The Museum of Siberian Archaeology and Ethnography at Tomsk State University maintains a unique collection of artifacts discovered during the construction of the Ob–Yenisei Canal in late 19th century. The collection includes 102 objects, which make part of the antiquities found during the construction, the rest being reserved by construction workers as souvenirs. Not only the composition (stone tools, bronze plaques, antler plates for coats of mail, a “shaman” crown, a Chinese coin, etc.), but also the geography of discoveries is stunning. The artifacts were found in the Ob–Yenisei interfluve, in upstreams of small tributaries of the canal system, away from the main waterways. Unfortunately, the academic records don’t specify the context of discovery for most artifacts or do it very approximately. The river Yazevaya turned out to be the richest source of antiquities, with objects discovered even in bottom sediments of the river bed.
The antiquities were submitted to the museum by different people. One of them, Baron Byork Aminov, supervised the canal construction works. It was him who enriched the university museum with the bronze anthropomorphic mask discovered in 1885—the “figure of the sun with a human face”. As it is known, the object was found in the upstream of the river Maly Kas, which is now the territory of Krasnoyarsk Krai. Unfortunately, this is all information about the context of discovery available to us. Today, we can only wonder whether it was a shaman, a distinguished warrior or a leader who possessed the plaque. It is not impossible that the plaque was manufactured specifically to be sacrificed to gods together with other “gifts” or by itself. In the latter case, it shouldn’t have circulated among the living too much. This version seems unlikely; however, first things first…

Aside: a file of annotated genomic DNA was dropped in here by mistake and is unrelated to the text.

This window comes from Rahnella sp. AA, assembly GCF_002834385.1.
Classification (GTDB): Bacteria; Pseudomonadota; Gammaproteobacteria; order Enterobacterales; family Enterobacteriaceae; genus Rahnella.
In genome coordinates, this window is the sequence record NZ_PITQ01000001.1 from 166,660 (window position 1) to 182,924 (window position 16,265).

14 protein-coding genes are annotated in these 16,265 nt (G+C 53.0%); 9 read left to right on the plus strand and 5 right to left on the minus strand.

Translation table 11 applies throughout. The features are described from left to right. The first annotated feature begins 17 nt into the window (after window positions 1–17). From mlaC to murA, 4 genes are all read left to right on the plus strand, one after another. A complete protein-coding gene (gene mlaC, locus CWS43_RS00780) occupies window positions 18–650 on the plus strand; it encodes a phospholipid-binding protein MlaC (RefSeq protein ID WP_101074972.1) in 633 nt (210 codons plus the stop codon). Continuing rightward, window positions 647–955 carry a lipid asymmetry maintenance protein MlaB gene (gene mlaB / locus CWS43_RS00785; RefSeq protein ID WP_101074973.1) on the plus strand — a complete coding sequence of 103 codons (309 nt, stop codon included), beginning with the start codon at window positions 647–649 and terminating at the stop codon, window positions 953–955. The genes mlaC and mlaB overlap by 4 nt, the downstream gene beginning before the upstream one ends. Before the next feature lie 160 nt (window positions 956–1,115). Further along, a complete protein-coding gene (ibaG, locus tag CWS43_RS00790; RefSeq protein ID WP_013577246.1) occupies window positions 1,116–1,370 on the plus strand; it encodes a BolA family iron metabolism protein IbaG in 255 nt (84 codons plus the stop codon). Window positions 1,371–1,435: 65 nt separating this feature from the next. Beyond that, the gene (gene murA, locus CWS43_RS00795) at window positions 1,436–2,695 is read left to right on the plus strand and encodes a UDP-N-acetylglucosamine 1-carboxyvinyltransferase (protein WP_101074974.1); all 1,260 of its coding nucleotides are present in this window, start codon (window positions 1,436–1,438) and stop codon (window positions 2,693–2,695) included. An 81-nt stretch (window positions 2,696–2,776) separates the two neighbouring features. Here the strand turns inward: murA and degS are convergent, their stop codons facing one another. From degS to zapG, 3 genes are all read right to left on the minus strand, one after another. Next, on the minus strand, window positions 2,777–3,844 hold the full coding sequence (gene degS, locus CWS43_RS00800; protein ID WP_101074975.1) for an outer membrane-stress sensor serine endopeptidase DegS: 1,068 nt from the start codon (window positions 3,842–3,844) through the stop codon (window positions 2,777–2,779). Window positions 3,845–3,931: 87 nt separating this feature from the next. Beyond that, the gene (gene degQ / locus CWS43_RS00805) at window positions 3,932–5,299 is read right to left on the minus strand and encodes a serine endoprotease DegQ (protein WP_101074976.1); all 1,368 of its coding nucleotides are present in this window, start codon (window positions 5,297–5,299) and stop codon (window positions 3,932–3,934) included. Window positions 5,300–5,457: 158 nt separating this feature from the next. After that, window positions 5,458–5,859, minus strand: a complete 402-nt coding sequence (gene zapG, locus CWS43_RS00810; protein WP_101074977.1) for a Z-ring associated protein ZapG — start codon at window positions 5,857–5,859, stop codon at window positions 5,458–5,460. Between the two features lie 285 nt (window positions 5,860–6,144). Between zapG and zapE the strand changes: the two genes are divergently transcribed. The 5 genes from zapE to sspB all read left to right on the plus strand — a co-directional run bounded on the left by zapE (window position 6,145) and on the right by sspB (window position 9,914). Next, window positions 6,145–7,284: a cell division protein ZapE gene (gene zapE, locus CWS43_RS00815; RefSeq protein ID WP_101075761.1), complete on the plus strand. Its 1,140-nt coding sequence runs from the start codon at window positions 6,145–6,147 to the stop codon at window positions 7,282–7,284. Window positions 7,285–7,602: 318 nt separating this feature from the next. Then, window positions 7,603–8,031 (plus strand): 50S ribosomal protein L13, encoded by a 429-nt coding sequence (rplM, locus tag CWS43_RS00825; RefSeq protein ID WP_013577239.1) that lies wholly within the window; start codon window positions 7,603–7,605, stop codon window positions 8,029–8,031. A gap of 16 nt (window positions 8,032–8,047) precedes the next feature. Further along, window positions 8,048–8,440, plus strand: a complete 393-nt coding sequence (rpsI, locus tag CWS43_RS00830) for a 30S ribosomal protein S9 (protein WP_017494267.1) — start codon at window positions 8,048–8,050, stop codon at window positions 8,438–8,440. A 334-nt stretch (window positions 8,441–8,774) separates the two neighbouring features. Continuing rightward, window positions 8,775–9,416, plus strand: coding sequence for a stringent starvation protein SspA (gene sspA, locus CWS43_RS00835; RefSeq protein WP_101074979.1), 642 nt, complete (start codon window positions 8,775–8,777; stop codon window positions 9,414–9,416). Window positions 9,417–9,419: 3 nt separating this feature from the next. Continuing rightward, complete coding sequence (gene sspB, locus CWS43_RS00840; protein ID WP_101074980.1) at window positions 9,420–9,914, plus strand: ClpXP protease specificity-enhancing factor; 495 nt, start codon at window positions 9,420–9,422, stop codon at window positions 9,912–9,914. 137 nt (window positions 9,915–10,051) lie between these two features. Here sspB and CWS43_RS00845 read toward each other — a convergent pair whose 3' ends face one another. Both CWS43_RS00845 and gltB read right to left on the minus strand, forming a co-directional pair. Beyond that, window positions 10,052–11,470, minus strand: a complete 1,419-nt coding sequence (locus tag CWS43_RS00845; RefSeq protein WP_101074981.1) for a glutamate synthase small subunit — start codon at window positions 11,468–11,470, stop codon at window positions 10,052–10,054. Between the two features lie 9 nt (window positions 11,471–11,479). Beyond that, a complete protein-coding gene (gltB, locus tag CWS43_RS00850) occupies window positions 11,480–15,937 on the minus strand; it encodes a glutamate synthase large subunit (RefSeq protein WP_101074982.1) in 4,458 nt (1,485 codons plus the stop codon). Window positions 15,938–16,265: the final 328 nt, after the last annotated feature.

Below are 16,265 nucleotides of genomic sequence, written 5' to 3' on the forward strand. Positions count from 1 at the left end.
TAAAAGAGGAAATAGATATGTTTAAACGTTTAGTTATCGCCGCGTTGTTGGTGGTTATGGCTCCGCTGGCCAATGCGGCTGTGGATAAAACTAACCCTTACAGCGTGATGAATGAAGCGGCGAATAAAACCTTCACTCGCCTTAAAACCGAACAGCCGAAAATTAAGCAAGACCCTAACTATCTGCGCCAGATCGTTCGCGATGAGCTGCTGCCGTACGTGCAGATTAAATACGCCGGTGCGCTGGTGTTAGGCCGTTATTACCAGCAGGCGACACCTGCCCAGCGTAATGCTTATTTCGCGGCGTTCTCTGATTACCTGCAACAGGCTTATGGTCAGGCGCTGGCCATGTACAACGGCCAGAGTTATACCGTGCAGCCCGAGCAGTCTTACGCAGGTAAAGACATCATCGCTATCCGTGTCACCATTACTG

The first researcher to describe the discovery was Vasily Florinsky, sponsor of West-Siberian educational district. He defined the object as an “idol” or “solar deity”, and there were some obvious reasons for an interpretation like this. The plaque represents an image of a human head. The simplified face is shown by three relief ovals. The eyes and the mouth are carved clearly, while the nose is absolutely indiscernible. Rays of different size frame the outer contour of the head emphasized by a low-rise bulge. The rays look like triangles distributed around the perimeter. Most probably, these are elements of some specific headwear covering the whole head and hanging down the back. However, there are also other interpretations. An exotic version suggests that craftsmen of the Iron Age were trying to show the hairstyle and the beard of the character. Two symmetrical loops in the upper part served to suspend the plaque. The loops divide the rays into three groups: seven on the top and five on each side of the plaque.
The lower part of the head has a short rectangular pivot, which is interpreted differently. Some researchers see it as the neck, others suggest that it stands for the body, which was far not as important as the excessively large head. According to the latter version, upper and lower limbs are represented by symmetrical “appendix rays” on both sides of the pivot. Such appendices could have been used to attach masks to wooden spear shafts. In this case, the loops served to fasten some hanging accessories, like jingles or rattles.
Back in the Soviet time, the mask was thoroughly analyzed by academician Alexei Okladnikov, who referred it to East-Siberian-style bronze reliefs. There are some very similar castings depicting “crowned” and “sun-like” characters with complex headwear or triangle rays along the contours. In his opinion, such objects could have been used as “totem symbols” or emblems identifying tribal coalitions.
This object was scanned by The Laboratory for Interdisciplinary Research in Archaeology "Artefact" of the National Research Tomsk State University